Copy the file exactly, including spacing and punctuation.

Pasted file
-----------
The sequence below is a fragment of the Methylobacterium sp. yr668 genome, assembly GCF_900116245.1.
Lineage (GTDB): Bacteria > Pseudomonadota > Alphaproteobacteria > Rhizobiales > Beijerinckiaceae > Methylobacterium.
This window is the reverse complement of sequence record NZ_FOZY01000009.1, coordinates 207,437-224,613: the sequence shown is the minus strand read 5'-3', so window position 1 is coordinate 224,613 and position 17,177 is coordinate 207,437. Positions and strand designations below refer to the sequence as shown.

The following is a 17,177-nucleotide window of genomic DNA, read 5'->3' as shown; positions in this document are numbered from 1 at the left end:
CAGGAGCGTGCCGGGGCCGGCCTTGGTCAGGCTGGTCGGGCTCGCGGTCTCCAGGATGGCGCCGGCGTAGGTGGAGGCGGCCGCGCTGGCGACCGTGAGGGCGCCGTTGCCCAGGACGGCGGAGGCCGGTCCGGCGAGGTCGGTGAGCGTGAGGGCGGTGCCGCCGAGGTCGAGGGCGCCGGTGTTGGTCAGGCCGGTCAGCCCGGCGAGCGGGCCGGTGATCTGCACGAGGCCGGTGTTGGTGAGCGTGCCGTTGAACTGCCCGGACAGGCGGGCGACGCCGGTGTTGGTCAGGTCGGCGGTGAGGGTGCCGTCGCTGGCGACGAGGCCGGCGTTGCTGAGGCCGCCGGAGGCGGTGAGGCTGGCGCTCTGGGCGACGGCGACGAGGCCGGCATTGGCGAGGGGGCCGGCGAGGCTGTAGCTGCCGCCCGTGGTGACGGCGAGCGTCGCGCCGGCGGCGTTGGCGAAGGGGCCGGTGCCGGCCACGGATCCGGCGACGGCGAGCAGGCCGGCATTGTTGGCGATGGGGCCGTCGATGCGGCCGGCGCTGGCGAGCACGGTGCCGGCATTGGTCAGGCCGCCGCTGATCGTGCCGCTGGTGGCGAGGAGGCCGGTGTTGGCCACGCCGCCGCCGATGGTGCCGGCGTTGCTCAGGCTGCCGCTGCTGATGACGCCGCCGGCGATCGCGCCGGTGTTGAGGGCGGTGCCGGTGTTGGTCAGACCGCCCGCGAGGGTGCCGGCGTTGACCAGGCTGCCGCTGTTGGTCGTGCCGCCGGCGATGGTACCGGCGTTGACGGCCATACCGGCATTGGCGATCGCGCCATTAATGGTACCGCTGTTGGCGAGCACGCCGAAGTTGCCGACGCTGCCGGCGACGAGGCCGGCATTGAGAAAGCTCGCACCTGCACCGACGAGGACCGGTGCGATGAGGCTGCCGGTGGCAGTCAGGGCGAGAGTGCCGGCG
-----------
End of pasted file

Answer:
The sequence below is a fragment of the Methylobacterium sp. yr668 genome, assembly GCF_900116245.1.
Lineage (GTDB): Bacteria > Pseudomonadota > Alphaproteobacteria > Rhizobiales > Beijerinckiaceae > Methylobacterium.
This window is the reverse complement of sequence record NZ_FOZY01000009.1, coordinates 207,437-224,613: the sequence shown is the minus strand read 5'-3', so window position 1 is coordinate 224,613 and position 17,177 is coordinate 207,437. Positions and strand designations below refer to the sequence as shown.

The following is a 17,177-nucleotide window of genomic DNA, read 5'->3' as shown; positions in this document are numbered from 1 at the left end:
CAGGAGCGTGCCGGGGCCGGCCTTGGTCAGGCTGGTCGGGCTCGCGGTCTCCAGGATGGCGCCGGCGTAGGTGGAGGCGGCCGCGCTGGCGACCGTGAGGGCGCCGTTGCCCAGGACGGCGGAGGCCGGTCCGGCGAGGTCGGTGAGCGTGAGGGCGGTGCCGCCGAGGTCGAGGGCGCCGGTGTTGGTCAGGCCGGTCAGCCCGGCGAGCGGGCCGGTGATCTGCACGAGGCCGGTGTTGGTGAGCGTGCCGTTGAACTGCCCGGACAGGCGGGCGACGCCGGTGTTGGTCAGGTCGGCGGTGAGGGTGCCGTCGCTGGCGACGAGGCCGGCGTTGCTGAGGCCGCCGGAGGCGGTGAGGCTGGCGCTCTGGGCGACGGCGACGAGGCCGGCATTGGCGAGGGGGCCGGCGAGGCTGTAGCTGCCGCCCGTGGTGACGGCGAGCGTCGCGCCGGCGGCGTTGGCGAAGGGGCCGGTGCCGGCCACGGATCCGGCGACGGCGAGCAGGCCGGCATTGTTGGCGATGGGGCCGTCGATGCGGCCGGCGCTGGCGAGCACGGTGCCGGCATTGGTCAGGCCGCCGCTGATCGTGCCGCTGGTGGCGAGGAGGCCGGTGTTGGCCACGCCGCCGCCGATGGTGCCGGCGTTGCTCAGGCTGCCGCTGCTGATGACGCCGCCGGCGATCGCGCCGGTGTTGAGGGCGGTGCCGGTGTTGGTCAGACCGCCCGCGAGGGTGCCGGCGTTGACCAGGCTGCCGCTGTTGGTCGTGCCGCCGGCGATGGTACCGGCGTTGACGGCCATACCGGCATTGGCGATCGCGCCATTAATGGTACCGCTGTTGGCGAGCACGCCGAAGTTGCCGACGCTGCCGGCGACGAGGCCGGCATTGAGAAAGCTCGCACCTGCACCGACGAGGACCGGTGCGATGAGGCTGCCGGTGGCAGTCAGGGCGAGAGTGCCGGCG